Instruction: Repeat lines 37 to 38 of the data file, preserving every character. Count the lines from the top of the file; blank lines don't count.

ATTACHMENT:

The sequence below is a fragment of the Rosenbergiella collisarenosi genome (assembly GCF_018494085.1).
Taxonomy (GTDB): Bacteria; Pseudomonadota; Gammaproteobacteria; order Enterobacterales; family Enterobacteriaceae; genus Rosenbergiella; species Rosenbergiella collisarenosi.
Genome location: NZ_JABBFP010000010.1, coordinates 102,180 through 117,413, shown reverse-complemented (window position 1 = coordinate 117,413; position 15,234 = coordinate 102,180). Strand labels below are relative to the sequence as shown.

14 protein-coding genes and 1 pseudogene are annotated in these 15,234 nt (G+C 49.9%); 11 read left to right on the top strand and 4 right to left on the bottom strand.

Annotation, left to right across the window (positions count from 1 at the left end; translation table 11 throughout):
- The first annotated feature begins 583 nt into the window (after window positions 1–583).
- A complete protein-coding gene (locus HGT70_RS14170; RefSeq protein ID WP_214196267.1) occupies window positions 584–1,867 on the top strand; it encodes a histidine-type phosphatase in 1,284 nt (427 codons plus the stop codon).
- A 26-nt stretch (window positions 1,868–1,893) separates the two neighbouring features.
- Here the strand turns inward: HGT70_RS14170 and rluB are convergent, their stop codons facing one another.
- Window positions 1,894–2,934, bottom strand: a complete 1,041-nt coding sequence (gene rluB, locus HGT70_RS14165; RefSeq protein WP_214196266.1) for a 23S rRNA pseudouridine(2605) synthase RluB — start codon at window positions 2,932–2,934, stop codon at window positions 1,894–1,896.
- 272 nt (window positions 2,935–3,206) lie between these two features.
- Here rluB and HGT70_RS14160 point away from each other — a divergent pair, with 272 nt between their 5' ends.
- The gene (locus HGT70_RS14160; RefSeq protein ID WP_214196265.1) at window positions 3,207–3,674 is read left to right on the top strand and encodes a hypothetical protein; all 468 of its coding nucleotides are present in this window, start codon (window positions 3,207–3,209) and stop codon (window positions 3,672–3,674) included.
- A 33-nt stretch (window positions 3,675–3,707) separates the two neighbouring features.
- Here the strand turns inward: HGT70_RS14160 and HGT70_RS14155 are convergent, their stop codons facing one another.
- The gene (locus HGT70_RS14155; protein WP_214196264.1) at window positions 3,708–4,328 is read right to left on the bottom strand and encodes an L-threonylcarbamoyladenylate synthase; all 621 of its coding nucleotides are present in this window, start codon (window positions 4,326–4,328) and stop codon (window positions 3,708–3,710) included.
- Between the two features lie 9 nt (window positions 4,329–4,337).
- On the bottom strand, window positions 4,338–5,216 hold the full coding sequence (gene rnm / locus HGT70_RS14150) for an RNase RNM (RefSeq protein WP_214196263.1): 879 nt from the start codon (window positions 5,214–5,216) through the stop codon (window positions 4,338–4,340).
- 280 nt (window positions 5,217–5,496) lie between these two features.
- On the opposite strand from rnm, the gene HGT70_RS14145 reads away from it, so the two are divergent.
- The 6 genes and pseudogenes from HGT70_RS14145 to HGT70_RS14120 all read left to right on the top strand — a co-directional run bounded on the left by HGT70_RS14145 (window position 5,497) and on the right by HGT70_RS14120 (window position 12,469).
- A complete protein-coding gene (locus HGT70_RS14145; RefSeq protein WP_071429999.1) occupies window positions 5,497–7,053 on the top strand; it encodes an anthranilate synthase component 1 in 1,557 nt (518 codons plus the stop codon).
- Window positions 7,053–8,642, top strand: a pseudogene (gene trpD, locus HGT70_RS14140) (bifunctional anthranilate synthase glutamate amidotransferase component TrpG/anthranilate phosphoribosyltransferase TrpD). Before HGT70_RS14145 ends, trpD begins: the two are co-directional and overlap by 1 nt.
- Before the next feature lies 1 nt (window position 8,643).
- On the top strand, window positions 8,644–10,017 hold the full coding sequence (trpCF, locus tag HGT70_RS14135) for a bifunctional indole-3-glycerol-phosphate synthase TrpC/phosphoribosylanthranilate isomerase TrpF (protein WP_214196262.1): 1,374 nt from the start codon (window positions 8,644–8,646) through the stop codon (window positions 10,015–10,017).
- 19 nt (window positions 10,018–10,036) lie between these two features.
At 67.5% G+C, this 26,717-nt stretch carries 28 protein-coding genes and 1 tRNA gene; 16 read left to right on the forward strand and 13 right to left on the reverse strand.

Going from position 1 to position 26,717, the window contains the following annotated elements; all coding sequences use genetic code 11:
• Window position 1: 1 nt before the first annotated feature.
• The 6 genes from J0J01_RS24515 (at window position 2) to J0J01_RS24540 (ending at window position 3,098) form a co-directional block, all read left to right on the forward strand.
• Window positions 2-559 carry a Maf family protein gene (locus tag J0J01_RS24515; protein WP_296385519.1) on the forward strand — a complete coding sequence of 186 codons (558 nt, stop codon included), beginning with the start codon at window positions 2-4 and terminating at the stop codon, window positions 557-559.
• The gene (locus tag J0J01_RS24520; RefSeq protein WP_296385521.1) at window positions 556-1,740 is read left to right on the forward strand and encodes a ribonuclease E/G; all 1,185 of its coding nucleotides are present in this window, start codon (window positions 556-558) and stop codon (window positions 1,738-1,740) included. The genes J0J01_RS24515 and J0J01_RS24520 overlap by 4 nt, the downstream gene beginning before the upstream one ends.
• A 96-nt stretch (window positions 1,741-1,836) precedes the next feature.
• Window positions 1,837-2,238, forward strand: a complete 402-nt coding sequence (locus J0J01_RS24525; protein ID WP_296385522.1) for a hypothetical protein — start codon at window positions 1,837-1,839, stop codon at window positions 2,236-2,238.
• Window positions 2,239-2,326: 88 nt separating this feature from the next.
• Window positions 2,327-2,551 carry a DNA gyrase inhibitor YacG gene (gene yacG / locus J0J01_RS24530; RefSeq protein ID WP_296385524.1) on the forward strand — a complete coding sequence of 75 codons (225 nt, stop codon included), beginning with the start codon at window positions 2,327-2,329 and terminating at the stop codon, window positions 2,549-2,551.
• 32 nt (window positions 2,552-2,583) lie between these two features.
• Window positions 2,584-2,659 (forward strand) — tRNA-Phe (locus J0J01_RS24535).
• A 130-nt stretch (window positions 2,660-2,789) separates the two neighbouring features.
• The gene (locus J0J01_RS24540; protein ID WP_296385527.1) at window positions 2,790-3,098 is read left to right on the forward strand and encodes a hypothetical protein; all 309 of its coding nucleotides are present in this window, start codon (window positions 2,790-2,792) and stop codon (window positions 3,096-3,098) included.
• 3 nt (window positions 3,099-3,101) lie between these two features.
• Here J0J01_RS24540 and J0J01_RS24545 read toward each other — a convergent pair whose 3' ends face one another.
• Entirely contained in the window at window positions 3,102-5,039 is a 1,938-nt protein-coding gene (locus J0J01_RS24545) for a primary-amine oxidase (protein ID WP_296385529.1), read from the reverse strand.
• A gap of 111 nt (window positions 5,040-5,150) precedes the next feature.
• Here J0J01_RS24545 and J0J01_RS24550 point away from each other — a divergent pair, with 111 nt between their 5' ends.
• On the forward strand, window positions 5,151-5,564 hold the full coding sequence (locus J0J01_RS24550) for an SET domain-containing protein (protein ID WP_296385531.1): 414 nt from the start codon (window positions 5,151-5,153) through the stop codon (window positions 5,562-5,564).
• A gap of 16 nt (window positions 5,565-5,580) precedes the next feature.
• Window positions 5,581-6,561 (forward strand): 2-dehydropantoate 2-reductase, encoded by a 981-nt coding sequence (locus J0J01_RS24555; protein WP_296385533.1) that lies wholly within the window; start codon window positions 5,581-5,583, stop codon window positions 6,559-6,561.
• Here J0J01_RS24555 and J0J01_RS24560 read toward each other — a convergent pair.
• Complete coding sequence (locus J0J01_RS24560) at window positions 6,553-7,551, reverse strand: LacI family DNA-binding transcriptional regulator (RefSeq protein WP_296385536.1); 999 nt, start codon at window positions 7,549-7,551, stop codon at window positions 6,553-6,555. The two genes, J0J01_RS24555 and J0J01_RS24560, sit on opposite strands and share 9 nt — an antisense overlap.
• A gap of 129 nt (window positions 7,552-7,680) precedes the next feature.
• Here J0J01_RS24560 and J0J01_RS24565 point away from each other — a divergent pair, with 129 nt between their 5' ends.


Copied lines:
• 32 nt (window positions 2,552-2,583) lie between these two features.
• Window positions 2,584-2,659 (forward strand) — tRNA-Phe (locus J0J01_RS24535).